The City of London Police today announced that it has started replacing advertising on copyright infringing websites with official force banners.
The replacement banners, being issued by the Police Intellectual Property Crime Unit (PIPCU), will alert the user if a site is under criminal investigation and tell them to leave.
The police force said that sites displaying the banners are those that have been identified by rights holders and subsequently reported to the PIPCU with accompanying evidence indicating how the site in question is involved in copyright infringement.
Staff within the PIPCU will work alongside those at content verification provider, Project Sunblock, to determine which websites are in fact infringing copyright.
Owners of infringing websites will be contacted by the PIPCU and asked to start operating within the law.
If they fail to comply, the police may also seek suspension of the site from the domain registrar and disrupt advertising revenue through the use of the Infringing Website List (IWL).
CEO of Project Sunblock, Duncan Trigg, said: "Without realising it, advertisers are allowing their brands to be associated with illegal sites, and regrettably, this happens more often than it should. But each time it does, brands are effectively putting money in the back pocket of criminals. As advertisers funnel more money into online spend, initiatives like this are crucial to safeguarding their brands as well as their budget."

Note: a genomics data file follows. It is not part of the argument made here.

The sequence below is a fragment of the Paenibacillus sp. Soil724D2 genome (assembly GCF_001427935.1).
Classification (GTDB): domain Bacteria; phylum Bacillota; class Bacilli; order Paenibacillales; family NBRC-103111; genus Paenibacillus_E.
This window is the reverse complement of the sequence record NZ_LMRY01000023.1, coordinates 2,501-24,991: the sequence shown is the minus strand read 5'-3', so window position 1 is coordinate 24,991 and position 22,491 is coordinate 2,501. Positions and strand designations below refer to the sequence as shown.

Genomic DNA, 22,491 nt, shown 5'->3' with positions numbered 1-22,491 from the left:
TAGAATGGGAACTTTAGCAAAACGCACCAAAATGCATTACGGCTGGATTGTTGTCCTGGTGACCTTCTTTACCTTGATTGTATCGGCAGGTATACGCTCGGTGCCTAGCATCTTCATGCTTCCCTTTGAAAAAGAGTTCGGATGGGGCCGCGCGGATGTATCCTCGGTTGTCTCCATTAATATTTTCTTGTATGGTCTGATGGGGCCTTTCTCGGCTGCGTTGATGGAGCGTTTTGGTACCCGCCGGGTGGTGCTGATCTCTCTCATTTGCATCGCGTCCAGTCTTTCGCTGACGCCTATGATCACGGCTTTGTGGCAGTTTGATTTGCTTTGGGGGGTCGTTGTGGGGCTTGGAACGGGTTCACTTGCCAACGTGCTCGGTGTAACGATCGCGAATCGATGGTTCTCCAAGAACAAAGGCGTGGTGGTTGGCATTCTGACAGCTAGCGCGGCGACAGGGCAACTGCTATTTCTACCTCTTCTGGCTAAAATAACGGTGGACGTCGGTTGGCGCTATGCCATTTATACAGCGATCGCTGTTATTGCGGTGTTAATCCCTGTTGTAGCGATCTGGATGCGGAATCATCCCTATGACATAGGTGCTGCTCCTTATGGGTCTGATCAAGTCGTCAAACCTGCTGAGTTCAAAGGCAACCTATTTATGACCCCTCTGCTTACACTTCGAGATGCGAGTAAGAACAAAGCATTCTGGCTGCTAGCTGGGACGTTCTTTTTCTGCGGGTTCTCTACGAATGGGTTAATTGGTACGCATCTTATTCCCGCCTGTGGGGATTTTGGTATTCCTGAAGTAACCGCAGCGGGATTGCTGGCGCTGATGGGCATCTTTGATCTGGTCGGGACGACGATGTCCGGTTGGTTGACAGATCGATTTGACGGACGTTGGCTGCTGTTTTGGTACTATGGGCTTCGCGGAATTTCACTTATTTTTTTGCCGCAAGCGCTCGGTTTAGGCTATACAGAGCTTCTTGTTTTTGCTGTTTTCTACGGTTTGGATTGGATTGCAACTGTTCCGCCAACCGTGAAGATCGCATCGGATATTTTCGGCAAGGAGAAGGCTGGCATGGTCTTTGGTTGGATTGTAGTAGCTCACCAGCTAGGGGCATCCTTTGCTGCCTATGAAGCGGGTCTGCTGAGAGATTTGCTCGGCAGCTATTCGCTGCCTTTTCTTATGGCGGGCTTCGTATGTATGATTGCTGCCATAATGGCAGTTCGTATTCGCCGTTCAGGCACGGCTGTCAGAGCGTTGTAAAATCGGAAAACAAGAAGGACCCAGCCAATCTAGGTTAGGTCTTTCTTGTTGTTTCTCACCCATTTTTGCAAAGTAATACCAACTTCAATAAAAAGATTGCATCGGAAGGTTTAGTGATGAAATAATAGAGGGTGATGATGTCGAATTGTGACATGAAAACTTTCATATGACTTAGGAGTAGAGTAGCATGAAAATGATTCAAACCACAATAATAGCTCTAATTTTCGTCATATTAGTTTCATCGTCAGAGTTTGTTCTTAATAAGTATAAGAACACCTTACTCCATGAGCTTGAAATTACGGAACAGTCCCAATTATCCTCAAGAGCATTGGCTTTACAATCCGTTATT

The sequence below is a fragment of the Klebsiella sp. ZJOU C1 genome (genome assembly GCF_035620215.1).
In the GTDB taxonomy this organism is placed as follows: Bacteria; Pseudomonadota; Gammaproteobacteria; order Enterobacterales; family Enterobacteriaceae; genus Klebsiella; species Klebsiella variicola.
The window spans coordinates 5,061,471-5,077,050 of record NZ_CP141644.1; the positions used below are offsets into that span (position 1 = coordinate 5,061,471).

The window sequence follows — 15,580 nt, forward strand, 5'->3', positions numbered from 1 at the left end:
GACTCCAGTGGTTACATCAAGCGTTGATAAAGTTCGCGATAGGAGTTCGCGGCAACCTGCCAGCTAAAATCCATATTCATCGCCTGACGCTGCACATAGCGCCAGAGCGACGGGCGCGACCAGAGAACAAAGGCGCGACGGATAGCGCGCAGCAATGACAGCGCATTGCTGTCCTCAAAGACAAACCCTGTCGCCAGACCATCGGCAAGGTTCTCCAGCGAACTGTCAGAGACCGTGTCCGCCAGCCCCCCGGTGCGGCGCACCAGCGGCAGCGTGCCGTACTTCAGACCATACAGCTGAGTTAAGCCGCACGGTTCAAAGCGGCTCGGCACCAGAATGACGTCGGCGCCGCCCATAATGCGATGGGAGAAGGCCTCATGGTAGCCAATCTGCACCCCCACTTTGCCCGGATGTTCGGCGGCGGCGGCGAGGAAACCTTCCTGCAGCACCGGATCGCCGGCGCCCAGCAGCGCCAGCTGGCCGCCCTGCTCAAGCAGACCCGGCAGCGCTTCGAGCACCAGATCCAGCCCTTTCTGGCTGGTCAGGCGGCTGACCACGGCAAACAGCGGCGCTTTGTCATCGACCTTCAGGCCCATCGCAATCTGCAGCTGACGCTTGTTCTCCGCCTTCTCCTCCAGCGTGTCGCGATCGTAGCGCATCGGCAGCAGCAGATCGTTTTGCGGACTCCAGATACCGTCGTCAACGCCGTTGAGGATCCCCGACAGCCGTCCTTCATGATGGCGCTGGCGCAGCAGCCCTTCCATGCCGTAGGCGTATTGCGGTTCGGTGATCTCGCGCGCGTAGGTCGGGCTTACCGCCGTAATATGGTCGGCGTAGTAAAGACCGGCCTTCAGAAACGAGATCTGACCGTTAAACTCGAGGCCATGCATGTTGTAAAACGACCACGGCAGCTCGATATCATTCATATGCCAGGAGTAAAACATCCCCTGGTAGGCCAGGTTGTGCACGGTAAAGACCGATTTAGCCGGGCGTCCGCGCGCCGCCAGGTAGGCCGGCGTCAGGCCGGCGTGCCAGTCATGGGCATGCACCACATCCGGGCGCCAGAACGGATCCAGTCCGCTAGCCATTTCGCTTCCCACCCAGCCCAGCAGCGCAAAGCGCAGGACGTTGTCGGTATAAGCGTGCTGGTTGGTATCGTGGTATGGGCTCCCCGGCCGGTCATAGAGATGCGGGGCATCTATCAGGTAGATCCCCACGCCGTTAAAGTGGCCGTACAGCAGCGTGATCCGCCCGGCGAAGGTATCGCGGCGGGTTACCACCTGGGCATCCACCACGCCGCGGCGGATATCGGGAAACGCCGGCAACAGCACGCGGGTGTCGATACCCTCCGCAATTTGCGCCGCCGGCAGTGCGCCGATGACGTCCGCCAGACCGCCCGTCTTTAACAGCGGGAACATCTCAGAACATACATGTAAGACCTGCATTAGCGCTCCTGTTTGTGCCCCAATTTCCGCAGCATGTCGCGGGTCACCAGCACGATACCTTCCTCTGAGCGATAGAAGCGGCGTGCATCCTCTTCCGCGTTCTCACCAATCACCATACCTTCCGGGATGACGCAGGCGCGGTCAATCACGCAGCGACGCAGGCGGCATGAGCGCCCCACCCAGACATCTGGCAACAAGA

Head of PIPCU, DCI Andy Fyfe said: "This new initiative is another step forward for the unit in tackling IP crime and disrupting criminal profits. Copyright infringing websites are making huge sums of money through advert placement, therefore disrupting advertising on these sites is crucial and this is why it is an integral part of Operation Creative.
"This work also helps us to protect consumers. When adverts from well known brands appear on illegal websites, they lend them a look of legitimacy and inadvertently fool consumers into thinking the site is authentic."
The banners are the latest phase of Operation Creative, a scheme designed to stop websites from providing unauthorised access to copyrighted content. It is led by PIPCU in partnership with the creative and advertising industries.
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